A Matter of Taste
For me, horror is a broad, flexible genre of expressive media which take as their collective aim the conveyance of a sense of dread. Dread, in turn, is different from the more general term “anxiety,” which I think is too broad to be helpful here. Dread is about a lingering feeling of unease, be it from fear of bodily harm or contagion, spiritual harm or corruption, or–perhaps most compellingly–the violent loss of the most important, most sacred things in life. This last category is where horror really shines, where its conventions as a genre enable it to chip away at our quotidian frames of reference and plug the holes full of holy crap what is that?! That abrupt, jarring realization that something is deeply wrong here is the most satisfying part of a good horror experience. “Atmosphere” is a term that gets thrown around a lot by critics, and while vague, it does capture the point that horror has a certain ambiance, a tension or creeping fear that distinguishes it from other genres.
The focus of the blog is on supernatural horror, as opposed to more violent sub-genres like slasher films. Violence has its place in these stories, of course, and well-crafted violence that serves the plot is perfectly acceptable. But good horror, while it may include violence, doesn’t delight in violence. Violence is simply a part of the narrative, a device like any other to further the plot and create a particular mood. It can’t be an end in itself.
Click here for a list of some of my favorites, because my opinion is all that matters.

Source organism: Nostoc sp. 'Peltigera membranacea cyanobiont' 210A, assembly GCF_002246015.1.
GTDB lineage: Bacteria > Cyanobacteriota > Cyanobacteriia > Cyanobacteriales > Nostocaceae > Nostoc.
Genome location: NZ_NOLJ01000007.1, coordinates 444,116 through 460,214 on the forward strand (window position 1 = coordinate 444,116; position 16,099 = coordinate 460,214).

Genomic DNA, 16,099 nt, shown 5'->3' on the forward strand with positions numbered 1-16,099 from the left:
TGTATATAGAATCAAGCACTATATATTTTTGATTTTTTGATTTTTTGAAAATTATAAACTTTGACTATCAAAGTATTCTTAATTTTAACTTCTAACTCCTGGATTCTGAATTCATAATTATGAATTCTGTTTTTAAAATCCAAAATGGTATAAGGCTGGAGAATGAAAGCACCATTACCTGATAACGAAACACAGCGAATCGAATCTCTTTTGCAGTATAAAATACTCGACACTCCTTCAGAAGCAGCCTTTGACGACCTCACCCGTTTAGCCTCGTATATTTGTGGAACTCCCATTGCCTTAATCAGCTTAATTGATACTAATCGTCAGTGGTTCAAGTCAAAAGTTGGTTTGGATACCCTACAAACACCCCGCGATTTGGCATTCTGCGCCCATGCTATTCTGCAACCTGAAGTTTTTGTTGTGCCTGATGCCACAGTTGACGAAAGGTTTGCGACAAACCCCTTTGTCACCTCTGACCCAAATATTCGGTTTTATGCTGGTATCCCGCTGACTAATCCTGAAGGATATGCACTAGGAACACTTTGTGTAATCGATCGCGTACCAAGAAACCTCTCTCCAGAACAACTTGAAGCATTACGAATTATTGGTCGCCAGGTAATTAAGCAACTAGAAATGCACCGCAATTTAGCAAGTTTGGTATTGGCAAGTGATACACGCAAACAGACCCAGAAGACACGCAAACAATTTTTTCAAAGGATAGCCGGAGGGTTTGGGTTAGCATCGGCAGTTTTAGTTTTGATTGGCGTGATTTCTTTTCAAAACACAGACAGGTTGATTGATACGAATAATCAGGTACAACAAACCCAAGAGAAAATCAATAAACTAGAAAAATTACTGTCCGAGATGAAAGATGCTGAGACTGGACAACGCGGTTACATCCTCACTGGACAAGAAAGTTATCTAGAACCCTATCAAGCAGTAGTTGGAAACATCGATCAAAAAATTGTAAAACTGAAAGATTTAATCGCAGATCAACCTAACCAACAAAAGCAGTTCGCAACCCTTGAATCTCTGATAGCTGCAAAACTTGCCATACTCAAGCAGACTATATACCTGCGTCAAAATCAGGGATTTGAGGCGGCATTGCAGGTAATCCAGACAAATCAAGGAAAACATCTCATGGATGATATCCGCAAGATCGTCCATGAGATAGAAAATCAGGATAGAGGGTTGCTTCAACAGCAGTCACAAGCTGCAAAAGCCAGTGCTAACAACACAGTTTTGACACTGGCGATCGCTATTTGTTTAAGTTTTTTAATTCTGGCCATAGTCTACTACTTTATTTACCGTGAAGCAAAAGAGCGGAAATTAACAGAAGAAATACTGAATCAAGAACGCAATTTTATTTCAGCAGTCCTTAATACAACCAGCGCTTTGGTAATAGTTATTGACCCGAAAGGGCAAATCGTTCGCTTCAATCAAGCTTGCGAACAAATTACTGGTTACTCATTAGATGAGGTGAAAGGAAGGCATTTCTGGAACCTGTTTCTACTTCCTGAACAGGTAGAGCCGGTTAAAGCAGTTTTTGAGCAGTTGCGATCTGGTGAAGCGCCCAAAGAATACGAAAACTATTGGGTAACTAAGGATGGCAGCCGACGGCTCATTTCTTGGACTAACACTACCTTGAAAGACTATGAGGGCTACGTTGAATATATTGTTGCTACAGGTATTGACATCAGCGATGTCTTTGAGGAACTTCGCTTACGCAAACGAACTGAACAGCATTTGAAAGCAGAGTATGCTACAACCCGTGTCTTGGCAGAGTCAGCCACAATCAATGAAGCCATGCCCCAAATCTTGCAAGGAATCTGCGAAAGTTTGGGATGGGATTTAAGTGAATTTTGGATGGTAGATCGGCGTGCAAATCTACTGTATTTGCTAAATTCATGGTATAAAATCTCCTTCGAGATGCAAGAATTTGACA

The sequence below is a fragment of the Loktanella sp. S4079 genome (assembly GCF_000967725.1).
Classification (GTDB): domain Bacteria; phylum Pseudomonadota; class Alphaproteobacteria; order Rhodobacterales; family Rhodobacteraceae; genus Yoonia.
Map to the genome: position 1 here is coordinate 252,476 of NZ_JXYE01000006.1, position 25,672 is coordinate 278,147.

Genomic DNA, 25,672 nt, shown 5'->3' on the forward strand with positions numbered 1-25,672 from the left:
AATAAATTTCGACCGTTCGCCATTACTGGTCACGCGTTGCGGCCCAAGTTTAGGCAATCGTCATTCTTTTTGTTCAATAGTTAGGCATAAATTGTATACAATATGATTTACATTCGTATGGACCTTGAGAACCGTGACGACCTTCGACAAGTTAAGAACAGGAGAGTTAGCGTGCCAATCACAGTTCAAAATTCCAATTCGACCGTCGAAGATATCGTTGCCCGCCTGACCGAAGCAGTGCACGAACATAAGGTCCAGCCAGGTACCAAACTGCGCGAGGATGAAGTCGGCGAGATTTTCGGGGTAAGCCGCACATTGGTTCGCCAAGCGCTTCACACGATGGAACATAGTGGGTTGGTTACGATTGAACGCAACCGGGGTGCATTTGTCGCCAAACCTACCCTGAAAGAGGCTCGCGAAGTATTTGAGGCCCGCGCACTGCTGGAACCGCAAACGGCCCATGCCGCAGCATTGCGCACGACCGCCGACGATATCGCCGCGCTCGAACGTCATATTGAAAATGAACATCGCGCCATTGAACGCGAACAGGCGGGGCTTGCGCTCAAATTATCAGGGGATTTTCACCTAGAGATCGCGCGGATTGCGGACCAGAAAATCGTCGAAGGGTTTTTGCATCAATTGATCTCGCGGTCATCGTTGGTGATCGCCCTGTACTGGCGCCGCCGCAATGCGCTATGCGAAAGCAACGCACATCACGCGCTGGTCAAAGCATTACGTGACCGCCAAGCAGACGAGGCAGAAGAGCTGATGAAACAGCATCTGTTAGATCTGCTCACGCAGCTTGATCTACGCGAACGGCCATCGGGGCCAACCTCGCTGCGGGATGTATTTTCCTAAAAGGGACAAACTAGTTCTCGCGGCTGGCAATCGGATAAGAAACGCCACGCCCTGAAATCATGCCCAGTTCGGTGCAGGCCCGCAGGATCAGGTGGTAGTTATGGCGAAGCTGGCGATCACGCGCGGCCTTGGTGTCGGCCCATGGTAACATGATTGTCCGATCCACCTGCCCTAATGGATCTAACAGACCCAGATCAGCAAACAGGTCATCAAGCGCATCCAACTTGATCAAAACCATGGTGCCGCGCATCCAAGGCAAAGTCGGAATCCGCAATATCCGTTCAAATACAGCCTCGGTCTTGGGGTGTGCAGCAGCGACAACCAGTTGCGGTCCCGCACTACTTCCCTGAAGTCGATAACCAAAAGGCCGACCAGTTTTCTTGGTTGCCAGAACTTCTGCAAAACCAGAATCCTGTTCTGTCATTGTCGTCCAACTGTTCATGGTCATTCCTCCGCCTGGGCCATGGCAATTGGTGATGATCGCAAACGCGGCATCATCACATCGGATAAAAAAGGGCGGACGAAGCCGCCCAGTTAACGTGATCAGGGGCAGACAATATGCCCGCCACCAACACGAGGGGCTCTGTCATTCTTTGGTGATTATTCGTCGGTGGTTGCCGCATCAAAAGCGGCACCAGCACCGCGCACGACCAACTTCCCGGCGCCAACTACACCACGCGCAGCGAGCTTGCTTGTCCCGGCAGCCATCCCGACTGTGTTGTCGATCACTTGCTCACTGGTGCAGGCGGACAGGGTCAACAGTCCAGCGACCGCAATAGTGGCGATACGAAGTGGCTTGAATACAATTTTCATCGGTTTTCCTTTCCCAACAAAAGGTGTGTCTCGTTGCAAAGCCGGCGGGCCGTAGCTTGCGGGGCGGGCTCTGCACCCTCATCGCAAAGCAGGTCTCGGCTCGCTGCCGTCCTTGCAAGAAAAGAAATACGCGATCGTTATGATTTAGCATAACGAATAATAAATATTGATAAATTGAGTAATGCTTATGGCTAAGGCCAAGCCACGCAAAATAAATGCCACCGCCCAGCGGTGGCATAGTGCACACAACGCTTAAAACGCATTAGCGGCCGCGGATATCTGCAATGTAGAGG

Referring to so oft-cited an author as H.P. Lovecraft may be trite in the context of a blog dedicated in part to the horror genre, but who are you, the blog police? Lovecraft was ahead of his time, and for various reasons his writing pulls together a lot of the themes that I’m interested in exploring (not just the scary end of things, either).
In his essay “Supernatural Horror in Literature” (which you can read here, if you are so inclined), Lovecraft noted that horror’s appeal is limited to a select readership. “But the sensitive are always with us,” he wrote,
and sometimes a curious streak of fancy invades an obscure corner of the very hardest head; so that no amount of rationalisation, reform, or Freudian analysis can quite annul the thrill of the chimney-corner whisper or the lonely wood. There is here involved a psychological pattern or tradition as real and as deeply grounded in mental experience as any other pattern or tradition of mankind; coeval with the religious feeling and closely related to many aspects of it, and too much a part of our inmost biological heritage to lose keen potency over a very important, though not numerically great, minority of our species.